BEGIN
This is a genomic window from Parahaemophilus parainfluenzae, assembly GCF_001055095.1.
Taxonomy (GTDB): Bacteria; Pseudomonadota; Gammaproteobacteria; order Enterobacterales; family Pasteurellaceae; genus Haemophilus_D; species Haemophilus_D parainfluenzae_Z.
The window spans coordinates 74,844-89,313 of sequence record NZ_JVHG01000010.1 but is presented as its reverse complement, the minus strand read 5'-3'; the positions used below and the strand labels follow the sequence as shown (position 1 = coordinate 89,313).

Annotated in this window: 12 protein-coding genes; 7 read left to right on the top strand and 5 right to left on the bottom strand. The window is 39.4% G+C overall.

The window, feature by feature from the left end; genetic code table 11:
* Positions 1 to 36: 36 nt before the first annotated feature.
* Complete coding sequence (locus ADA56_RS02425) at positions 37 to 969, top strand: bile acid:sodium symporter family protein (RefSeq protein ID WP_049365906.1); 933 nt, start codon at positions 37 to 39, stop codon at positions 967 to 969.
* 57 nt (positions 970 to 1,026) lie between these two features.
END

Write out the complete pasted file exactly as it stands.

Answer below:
This is a genomic window from Parahaemophilus parainfluenzae, assembly GCF_001055095.1.
Taxonomy (GTDB): Bacteria; Pseudomonadota; Gammaproteobacteria; order Enterobacterales; family Pasteurellaceae; genus Haemophilus_D; species Haemophilus_D parainfluenzae_Z.
The window spans coordinates 74,844-89,313 of sequence record NZ_JVHG01000010.1 but is presented as its reverse complement, the minus strand read 5'-3'; the positions used below and the strand labels follow the sequence as shown (position 1 = coordinate 89,313).

Annotated in this window: 12 protein-coding genes; 7 read left to right on the top strand and 5 right to left on the bottom strand. The window is 39.4% G+C overall.

The window, feature by feature from the left end; genetic code table 11:
* Positions 1 to 36: 36 nt before the first annotated feature.
* Complete coding sequence (locus ADA56_RS02425) at positions 37 to 969, top strand: bile acid:sodium symporter family protein (RefSeq protein ID WP_049365906.1); 933 nt, start codon at positions 37 to 39, stop codon at positions 967 to 969.
* 57 nt (positions 970 to 1,026) lie between these two features.